I received “Falling in Caves” by Diane Kistner through Goodreads.  It is a selection from poems she wrote many years ago.  It is a great pleasure to read. The poems are very musical, often songlike, though the material is mostly serious and even grim (in one case, “Father and Son,” I want to spell that Grimm).  As I tried to pinpoint what I like about the style I realized that what makes these poems musical are the very things I have been repeatedly instructed by friends in workshops to avoid: repetition, phrases with of and the, little words like and.  These poems show what skill can do with material that less experienced poets are leery of, and chastise each other for using.  An example of this is the opening of “Shell”:

After the bell,
the fading bell,
last bell to be heard,
he walks the dark beaches,
far from the vain, curled alleys,
far from the world’s grave sanity.

Among the twenty two poems in this small collection, I particularly like “Ten Vain Attempts” (to get rid of anger) and the title poem.  “Falling in Caves” starts with a child’s fall while running, moves to the cave as a discovery of the past, and ends with:

There in the cave’s jaws
the first wheels started turning my head around.
They are turning still, down root-deep inside me,
meshing time’s slow, certain teeth.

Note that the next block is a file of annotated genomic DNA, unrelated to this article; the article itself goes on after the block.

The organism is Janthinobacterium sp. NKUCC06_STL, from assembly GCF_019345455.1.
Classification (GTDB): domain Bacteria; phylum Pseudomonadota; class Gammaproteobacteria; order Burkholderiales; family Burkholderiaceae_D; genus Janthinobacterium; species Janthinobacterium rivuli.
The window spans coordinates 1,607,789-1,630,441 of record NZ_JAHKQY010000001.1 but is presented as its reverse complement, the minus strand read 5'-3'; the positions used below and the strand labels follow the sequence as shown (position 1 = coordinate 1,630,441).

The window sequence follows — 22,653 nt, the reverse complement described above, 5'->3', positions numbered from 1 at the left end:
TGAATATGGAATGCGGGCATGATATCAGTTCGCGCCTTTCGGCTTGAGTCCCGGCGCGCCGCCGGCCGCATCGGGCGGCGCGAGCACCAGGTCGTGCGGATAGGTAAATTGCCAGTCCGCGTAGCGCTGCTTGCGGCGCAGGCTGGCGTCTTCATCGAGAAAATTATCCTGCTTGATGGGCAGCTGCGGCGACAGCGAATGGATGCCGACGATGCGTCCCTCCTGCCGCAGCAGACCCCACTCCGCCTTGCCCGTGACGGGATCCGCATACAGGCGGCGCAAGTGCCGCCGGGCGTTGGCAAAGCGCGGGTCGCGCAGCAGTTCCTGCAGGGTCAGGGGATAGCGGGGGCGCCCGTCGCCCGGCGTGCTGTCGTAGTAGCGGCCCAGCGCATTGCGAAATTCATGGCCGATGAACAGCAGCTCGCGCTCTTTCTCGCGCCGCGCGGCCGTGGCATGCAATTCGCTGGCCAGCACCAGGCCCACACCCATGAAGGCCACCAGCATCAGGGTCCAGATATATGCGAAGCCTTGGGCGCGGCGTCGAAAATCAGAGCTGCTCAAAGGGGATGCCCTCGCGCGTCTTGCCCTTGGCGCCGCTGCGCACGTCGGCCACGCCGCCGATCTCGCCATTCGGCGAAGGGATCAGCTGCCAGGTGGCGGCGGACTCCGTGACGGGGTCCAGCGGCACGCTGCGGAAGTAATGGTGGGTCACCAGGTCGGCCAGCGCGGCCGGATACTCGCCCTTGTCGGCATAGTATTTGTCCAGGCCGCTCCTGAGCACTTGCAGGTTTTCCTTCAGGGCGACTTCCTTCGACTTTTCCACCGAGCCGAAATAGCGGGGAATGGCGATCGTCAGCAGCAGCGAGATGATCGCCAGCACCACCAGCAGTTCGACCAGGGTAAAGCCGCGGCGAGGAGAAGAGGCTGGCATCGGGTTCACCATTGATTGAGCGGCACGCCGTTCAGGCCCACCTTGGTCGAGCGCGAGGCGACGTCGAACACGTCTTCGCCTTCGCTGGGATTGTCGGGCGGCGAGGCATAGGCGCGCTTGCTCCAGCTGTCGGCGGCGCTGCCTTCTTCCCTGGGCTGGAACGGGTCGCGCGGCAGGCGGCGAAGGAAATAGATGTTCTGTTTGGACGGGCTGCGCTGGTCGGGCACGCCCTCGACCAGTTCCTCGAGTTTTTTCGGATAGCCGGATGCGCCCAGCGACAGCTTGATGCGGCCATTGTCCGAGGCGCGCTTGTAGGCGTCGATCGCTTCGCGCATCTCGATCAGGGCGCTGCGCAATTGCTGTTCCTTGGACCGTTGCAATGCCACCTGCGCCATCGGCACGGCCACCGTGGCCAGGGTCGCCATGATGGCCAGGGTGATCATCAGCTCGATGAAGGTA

We are falling into forever,
and there’s nothing to keep it from us.

My favorite of these poems is “The Walls”:

Four years old
with colored crayons,
you have discovered the walls.
Not old enough yet to know better,
you have covered the white expanse
of your boundaries
with castles and kings and queens
from your Mother Goose book.
You have walked
in your own enchanted forest.
You have flown bright flags
against a sky of dreams.
You have skipped down to a sea
of fishes, walked upon the beach,
built castles of sand
and danced
and laughed
when the waves
washed your castles away.
Crayon in hand
and queen of your land,
you believe
you can always make more.
When I spank you,
you cry you hate me
and stare with those dark yet
not yet extinguished eyes.
I wash and wash at your pictures
with soap and rags, trying
to make the walls dull
and white again.
How long will it be
before you stop fighting me,
I who am grown up
and see all colors at once,
undone, whirled into oneness?
How long will it be
before you accept the walls?

And I want to say to the child “Don’t accept the walls!” though I know we have to.  This poem takes its time to describe a familiar subject, both the literal four year old and the one inside each of us, and I enjoy every moment of it.

“Falling in Caves” is published by FutureCycle Press: http://www.futurecycle.org/PressTitles.aspx.    Another book in their catalog which is well worth your time and money is “Mosslight” by Kimberley Pittman-Schulz.  Both of these authors turn keen observations into music.  I found Kistner’s “Falling in Caves” the more satisfying, but both books suggest FutureCycle Press is a good source for finding poetry by good poets you might not have heard of before.

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